One of the first things to do when looking to buy a new running shoes, is to know you run. It’s important to determine where a person first comes in contact with the ground. Is it the outside of the heel? Is it at the inside of the forefoot?
If the point of initial contact is mainly through the forefoot (as for many athletes and sprinters), then there’s not a lot of shoe needed behind the forefoot. Why would you want to have a lot of cushion in the heel when you’re not going to spend any time there anyway?
If you’re a forefoot runner, you should be wearing a running shoe, which has most of its cushion in front. If you run from heel to toe, then look for a shoe that has more cushion in the back.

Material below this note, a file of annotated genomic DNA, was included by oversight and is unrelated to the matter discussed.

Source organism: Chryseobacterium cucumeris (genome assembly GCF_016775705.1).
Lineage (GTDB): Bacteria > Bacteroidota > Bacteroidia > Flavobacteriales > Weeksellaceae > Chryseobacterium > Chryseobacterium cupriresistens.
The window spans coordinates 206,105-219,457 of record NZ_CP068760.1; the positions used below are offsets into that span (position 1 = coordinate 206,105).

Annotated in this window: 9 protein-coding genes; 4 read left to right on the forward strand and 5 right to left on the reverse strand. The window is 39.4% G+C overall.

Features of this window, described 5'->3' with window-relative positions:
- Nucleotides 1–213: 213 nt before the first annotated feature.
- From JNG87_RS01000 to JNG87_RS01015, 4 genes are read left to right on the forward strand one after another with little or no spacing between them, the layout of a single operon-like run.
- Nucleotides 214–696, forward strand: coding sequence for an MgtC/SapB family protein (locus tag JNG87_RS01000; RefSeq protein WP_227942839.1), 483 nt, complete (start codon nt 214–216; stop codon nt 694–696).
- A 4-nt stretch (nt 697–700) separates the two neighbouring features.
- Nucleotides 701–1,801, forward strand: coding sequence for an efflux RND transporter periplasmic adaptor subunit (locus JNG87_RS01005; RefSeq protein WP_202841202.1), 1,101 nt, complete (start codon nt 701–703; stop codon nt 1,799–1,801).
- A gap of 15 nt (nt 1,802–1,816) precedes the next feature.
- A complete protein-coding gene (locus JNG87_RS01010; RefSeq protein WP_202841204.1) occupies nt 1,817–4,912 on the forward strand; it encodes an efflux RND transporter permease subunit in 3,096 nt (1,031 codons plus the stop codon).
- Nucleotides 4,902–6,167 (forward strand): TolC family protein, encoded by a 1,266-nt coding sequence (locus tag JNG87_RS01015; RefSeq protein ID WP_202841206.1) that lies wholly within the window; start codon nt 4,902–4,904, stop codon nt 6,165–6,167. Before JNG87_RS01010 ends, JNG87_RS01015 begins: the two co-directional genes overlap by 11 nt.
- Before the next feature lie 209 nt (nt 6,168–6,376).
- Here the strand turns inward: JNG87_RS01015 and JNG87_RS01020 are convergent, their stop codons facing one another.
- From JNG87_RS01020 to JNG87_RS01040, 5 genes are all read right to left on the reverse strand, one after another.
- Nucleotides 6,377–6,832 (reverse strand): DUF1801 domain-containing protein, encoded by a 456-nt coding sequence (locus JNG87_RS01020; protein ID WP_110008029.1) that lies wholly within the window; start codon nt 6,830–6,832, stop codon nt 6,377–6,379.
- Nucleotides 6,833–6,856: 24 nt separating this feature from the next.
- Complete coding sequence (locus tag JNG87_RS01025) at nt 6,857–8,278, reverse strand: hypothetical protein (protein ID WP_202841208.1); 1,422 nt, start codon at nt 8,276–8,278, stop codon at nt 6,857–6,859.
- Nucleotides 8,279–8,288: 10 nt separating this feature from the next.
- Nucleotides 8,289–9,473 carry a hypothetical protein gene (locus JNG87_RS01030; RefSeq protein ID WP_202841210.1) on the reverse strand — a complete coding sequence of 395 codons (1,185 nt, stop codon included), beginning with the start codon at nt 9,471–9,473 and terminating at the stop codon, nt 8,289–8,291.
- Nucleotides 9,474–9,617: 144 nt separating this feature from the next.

It is also a good idea to go show shoe shopping in the evening when the feet tend to swell to make sure you get a shoe that is not too tight. You should also have both feet measured and select the size that fits the bigger foot. Lastly, bring along you running socks to try on new shoes with, so you will know what to expect when running.
Be sure to identify any injuries you have developed from running, as well. Problems like shin splints, blisters, tendonitis, and plantar fasciitis often can be reversed with the proper fitting running shoes.